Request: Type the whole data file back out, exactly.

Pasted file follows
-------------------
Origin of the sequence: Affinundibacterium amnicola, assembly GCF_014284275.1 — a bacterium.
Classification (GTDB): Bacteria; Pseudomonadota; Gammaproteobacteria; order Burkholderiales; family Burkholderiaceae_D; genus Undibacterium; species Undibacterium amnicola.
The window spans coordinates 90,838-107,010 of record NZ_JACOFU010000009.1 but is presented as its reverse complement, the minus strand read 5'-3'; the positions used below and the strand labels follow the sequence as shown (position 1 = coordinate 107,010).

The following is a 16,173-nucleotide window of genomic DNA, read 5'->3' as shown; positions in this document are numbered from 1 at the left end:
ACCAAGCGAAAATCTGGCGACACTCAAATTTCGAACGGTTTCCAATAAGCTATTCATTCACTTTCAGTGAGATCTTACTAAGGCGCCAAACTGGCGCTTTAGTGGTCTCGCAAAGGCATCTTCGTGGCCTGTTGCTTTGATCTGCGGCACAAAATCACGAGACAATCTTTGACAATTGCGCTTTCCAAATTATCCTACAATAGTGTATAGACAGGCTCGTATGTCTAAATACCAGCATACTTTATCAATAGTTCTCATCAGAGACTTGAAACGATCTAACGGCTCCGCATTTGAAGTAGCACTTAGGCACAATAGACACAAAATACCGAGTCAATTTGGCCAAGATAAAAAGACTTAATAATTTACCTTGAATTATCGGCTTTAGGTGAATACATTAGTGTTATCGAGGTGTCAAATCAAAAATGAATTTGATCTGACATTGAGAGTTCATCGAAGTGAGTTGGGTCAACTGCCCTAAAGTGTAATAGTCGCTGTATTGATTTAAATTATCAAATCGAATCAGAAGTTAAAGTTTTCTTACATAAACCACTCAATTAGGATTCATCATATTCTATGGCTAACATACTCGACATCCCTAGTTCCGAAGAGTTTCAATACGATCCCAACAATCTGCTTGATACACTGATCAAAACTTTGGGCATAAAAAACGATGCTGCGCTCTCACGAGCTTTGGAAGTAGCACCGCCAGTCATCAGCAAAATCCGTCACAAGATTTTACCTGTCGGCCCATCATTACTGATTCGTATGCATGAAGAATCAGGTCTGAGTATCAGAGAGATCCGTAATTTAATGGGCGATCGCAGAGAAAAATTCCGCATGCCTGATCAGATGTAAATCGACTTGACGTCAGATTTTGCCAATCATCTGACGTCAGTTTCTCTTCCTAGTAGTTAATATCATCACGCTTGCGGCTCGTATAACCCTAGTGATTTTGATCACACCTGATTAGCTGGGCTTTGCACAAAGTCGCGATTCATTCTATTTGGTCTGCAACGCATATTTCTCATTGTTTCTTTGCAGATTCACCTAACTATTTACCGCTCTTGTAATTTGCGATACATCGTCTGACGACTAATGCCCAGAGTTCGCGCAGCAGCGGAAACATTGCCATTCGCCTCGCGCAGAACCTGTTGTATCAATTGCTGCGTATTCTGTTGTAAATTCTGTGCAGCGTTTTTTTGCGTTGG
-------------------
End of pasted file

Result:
Origin of the sequence: Affinundibacterium amnicola, assembly GCF_014284275.1 — a bacterium.
Classification (GTDB): Bacteria; Pseudomonadota; Gammaproteobacteria; order Burkholderiales; family Burkholderiaceae_D; genus Undibacterium; species Undibacterium amnicola.
The window spans coordinates 90,838-107,010 of record NZ_JACOFU010000009.1 but is presented as its reverse complement, the minus strand read 5'-3'; the positions used below and the strand labels follow the sequence as shown (position 1 = coordinate 107,010).

The following is a 16,173-nucleotide window of genomic DNA, read 5'->3' as shown; positions in this document are numbered from 1 at the left end:
ACCAAGCGAAAATCTGGCGACACTCAAATTTCGAACGGTTTCCAATAAGCTATTCATTCACTTTCAGTGAGATCTTACTAAGGCGCCAAACTGGCGCTTTAGTGGTCTCGCAAAGGCATCTTCGTGGCCTGTTGCTTTGATCTGCGGCACAAAATCACGAGACAATCTTTGACAATTGCGCTTTCCAAATTATCCTACAATAGTGTATAGACAGGCTCGTATGTCTAAATACCAGCATACTTTATCAATAGTTCTCATCAGAGACTTGAAACGATCTAACGGCTCCGCATTTGAAGTAGCACTTAGGCACAATAGACACAAAATACCGAGTCAATTTGGCCAAGATAAAAAGACTTAATAATTTACCTTGAATTATCGGCTTTAGGTGAATACATTAGTGTTATCGAGGTGTCAAATCAAAAATGAATTTGATCTGACATTGAGAGTTCATCGAAGTGAGTTGGGTCAACTGCCCTAAAGTGTAATAGTCGCTGTATTGATTTAAATTATCAAATCGAATCAGAAGTTAAAGTTTTCTTACATAAACCACTCAATTAGGATTCATCATATTCTATGGCTAACATACTCGACATCCCTAGTTCCGAAGAGTTTCAATACGATCCCAACAATCTGCTTGATACACTGATCAAAACTTTGGGCATAAAAAACGATGCTGCGCTCTCACGAGCTTTGGAAGTAGCACCGCCAGTCATCAGCAAAATCCGTCACAAGATTTTACCTGTCGGCCCATCATTACTGATTCGTATGCATGAAGAATCAGGTCTGAGTATCAGAGAGATCCGTAATTTAATGGGCGATCGCAGAGAAAAATTCCGCATGCCTGATCAGATGTAAATCGACTTGACGTCAGATTTTGCCAATCATCTGACGTCAGTTTCTCTTCCTAGTAGTTAATATCATCACGCTTGCGGCTCGTATAACCCTAGTGATTTTGATCACACCTGATTAGCTGGGCTTTGCACAAAGTCGCGATTCATTCTATTTGGTCTGCAACGCATATTTCTCATTGTTTCTTTGCAGATTCACCTAACTATTTACCGCTCTTGTAATTTGCGATACATCGTCTGACGACTAATGCCCAGAGTTCGCGCAGCAGCGGAAACATTGCCATTCGCCTCGCGCAGAACCTGTTGTATCAATTGCTGCGTATTCTGTTGTAAATTCTGTGCAGCGTTTTTTTGCGTTGG